The Monroe Carell Jr.Children’s Hospital at Vanderbilt is the community’s hospital. From inception to completion, the community far and wide has always supported the hospital as well as patients and families.
When weary families have needed a place to sleep, get a home-cooked meal or a place
to heal, the community has been there.
For 20 years, that’s what the Nashville Ronald McDonald House, a home-away-from-home, has done: offer stability and resources for families of children being cared for at Children’s Hospital.
The 32-bedroom house sits on Fairfax Avenue nestled among a mostly residential neighborhood, a couple blocks away from Children’s Hospital.
“They are an important partner in caring for a family,” said Janet Cross, director of Patient and Family-Centered Care and member of the House’s Board of Directors. “The Ronald McDonald House staff is unique and nurturing. They know their work and do their work well. They are able to provide a sense of family.”
Since the house opened July 13, 1991, initially with 16 bedrooms, more than 11,300 families from all over the United States and several foreign countries have benefited from the services. The house has grown to 32 bedrooms, and there are seven full-time staff and more than 200 volunteers – the backbone of the organization. John Lukens, M.D., former head of the Pediatric Oncology Department, was the visionary behind bringing a Ronald McDonald House to Nashville. He died in 2010.
In 2004, when the freestanding Children’s Hospital opened, the house also opened a Family Room within the hospital to offer snacks, drinks and respite.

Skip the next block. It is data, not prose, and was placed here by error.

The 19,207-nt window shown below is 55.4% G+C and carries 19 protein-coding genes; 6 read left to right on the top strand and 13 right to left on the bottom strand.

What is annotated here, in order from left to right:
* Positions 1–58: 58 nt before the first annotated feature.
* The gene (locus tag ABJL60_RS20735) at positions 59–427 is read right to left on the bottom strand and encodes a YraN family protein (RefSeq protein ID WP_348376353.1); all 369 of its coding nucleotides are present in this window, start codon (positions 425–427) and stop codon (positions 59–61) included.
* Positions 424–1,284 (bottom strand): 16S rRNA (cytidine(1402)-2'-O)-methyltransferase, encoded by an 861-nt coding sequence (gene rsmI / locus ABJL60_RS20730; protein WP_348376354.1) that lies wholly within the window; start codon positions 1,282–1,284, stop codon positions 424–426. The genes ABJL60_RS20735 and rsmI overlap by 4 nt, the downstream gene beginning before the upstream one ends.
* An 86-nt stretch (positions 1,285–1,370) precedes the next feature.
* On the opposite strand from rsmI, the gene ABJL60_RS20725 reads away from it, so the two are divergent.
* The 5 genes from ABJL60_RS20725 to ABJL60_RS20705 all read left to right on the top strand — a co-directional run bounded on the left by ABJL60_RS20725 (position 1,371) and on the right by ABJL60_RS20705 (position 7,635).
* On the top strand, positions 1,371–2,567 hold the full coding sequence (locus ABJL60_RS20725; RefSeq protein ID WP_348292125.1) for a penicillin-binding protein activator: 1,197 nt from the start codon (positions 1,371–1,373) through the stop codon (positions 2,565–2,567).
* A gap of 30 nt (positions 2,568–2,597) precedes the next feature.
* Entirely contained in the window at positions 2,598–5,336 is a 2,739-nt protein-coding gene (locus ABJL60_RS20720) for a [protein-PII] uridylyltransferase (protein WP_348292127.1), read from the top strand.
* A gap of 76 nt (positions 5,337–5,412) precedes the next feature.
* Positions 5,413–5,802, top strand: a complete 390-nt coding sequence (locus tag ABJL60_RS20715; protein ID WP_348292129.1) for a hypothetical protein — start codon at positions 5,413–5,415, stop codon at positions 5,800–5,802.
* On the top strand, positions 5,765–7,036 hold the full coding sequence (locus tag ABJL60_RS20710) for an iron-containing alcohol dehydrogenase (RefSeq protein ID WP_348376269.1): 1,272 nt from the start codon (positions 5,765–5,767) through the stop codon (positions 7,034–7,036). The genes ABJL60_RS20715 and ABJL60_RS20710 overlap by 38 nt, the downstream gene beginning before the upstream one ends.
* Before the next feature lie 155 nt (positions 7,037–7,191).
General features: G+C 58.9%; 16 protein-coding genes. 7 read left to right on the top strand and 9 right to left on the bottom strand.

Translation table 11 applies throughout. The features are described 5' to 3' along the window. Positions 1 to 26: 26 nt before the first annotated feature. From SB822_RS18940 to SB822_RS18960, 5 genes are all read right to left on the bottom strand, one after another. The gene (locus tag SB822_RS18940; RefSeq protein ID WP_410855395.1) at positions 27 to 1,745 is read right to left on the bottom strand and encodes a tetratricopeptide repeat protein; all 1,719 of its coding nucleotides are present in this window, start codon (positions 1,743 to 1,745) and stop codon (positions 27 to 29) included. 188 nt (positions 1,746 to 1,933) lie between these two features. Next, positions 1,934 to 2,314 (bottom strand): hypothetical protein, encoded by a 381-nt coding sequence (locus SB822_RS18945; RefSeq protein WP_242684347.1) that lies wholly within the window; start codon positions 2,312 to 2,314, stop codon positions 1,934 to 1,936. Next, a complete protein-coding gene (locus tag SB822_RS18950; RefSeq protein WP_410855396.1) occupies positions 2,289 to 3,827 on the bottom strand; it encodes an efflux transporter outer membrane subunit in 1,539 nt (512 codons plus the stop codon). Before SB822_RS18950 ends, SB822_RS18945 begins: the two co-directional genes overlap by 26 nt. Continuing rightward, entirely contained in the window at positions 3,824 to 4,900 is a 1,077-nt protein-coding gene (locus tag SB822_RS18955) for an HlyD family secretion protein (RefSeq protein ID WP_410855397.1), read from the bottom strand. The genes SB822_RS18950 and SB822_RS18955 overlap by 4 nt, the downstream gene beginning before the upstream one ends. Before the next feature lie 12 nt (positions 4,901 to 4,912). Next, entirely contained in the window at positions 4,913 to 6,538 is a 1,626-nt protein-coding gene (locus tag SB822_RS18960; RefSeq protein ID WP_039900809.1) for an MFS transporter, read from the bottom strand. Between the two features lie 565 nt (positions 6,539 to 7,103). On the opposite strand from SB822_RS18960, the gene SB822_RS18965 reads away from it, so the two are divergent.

“A home away from home” is the house’s motto, and it’s just that, only on a larger scale. The Nashville house has two kitchens, eight dishwashers, 10 washers and 10 dryers, a living room, a library, two dining rooms, two playrooms and several common areas.
“Our mission is to keep the family together,” said Elizabeth Piercy, executive director of the house. “By keeping families together, they are able to better care for the child. When you’re sick you want your mom or dad. It provides families with a place to rest after a long day or night at the hospital and gives families a chance to revitalize.”
The house operates at full-capacity at all times, with a waiting list of families who are referred by a hospital social worker.
“As Children’s Hospital continues to grow as a resource in our community, we need to continue to embrace them because we couldn’t provide the level of care that we do,” said Cross. “I don’t know how we would do it without them.”
If families are able, they can pay a $15 per night donation, but no family is turned away based on ability to pay. The average family stay is 28 days. Funding from community donors and special events helps the house run.
– Christina Echegaray
To learn more about the Ronald McDonald House, visit www.rmhcnashville.com